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The key takeaways from the 2017 beef industry stats

Progressive Cattleman Editor David Cooper Published on 23 June 2017

Each year, we at Progressive Cattleman release our annual beef statistics poster. And each year, the data tells a different story about the work of our cattlemen and the U.S. industry. Here are a few of the highlights worth remembering in the 2017 version.

  • The CME price for feeder calves is nowhere near the records seen back in 2015, but the rebound seen in late 2016 was a promising turn for the markets. We’ve seen the 5-area weekly weighted average select steer price make some healthy return to the five-year averages, giving 2017 a good start when compared to the start of 2016.

  • A look at the U.S. map and the inventory of the 50 states shows significant growth in the beef cow herd, with the national herd numbers going up 3.5 percent on Jan. 1. Of the top 10 beef cow states, all but one saw beef cow growth – significant growth in fact. Oklahoma’s herd went up 8.9 percent, with Missouri making 7.9 percent growth. Rain and grass have been healthy, and the national herd is back to levels seen before the historic 2011-2012 drought.

  • The push happening now to bring U.S. beef into China is happening just as the entire market in East Asia is sustaining major growth. Japan is taking more volume of U.S. beef than at any time in the past 17 years – or since the BSE crisis. The same is happening in Korea, and Hong Kong and Taiwan continue to be significant destinations for the growth of U.S. beef sales.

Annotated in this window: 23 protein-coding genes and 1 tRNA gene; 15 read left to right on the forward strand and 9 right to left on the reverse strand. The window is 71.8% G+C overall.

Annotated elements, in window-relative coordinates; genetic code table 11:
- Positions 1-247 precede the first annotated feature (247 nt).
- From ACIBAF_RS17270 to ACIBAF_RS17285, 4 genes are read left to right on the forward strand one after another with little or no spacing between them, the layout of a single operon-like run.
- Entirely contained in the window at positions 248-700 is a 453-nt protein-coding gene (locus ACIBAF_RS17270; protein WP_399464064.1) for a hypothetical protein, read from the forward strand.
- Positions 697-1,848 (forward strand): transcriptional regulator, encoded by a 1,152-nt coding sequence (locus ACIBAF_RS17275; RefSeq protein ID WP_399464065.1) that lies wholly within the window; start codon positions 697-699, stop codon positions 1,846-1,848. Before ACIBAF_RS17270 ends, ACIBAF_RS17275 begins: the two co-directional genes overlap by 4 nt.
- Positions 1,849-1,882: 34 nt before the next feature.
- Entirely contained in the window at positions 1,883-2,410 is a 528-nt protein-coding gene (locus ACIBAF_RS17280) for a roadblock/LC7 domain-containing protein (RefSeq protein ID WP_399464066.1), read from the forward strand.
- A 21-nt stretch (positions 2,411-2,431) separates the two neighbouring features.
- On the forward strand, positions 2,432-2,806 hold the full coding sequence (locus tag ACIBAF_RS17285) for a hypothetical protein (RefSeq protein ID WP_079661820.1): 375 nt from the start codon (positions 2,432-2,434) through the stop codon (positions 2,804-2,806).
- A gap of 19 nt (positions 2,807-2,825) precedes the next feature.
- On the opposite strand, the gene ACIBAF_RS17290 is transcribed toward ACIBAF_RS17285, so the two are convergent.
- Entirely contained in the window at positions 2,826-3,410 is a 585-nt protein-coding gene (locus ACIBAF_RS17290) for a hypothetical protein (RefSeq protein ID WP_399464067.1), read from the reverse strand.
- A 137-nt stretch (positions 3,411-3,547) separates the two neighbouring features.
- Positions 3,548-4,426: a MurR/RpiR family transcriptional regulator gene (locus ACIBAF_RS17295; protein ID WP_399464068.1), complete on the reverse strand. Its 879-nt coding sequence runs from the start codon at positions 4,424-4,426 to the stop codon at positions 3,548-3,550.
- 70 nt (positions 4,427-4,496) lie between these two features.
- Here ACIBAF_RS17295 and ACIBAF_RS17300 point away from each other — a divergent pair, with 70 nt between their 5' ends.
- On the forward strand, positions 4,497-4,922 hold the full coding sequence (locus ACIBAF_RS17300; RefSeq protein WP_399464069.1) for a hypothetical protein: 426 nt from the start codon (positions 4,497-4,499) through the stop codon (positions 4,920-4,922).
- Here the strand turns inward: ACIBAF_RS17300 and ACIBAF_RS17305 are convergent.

• On the other side of the coin, trade experts may be worried over Canada. For a fifth straight year, beef exports have taken a dip with our northern neighbor. This year’s drop went down 7 percent in volume and 16 percent in value. A more frightening number is that, since 2011, export volumes to Canada have dropped 39 percent, and the value of exports declined 36 percent since 2012.

    While there is a significant segment wanting to redraw our North American Free Trade Agreement with Canada and Mexico, it’s worth remembering that during the most difficult years of the BSE crisis, those countries were huge buyers of U.S. beef.

  • As far as beef production is concerned, no country has yet come close to matching the volume and the quality of beef produced from the U.S. Our nation’s ranchers accounted for 19.6 percent of the total beef produced in the globe, up from 19.2 percent a year ago. And the U.S. still only has the fourth-highest total inventory, behind India, Brazil and China.  end mark
David Cooper
  • David Cooper

  • Managing Editor
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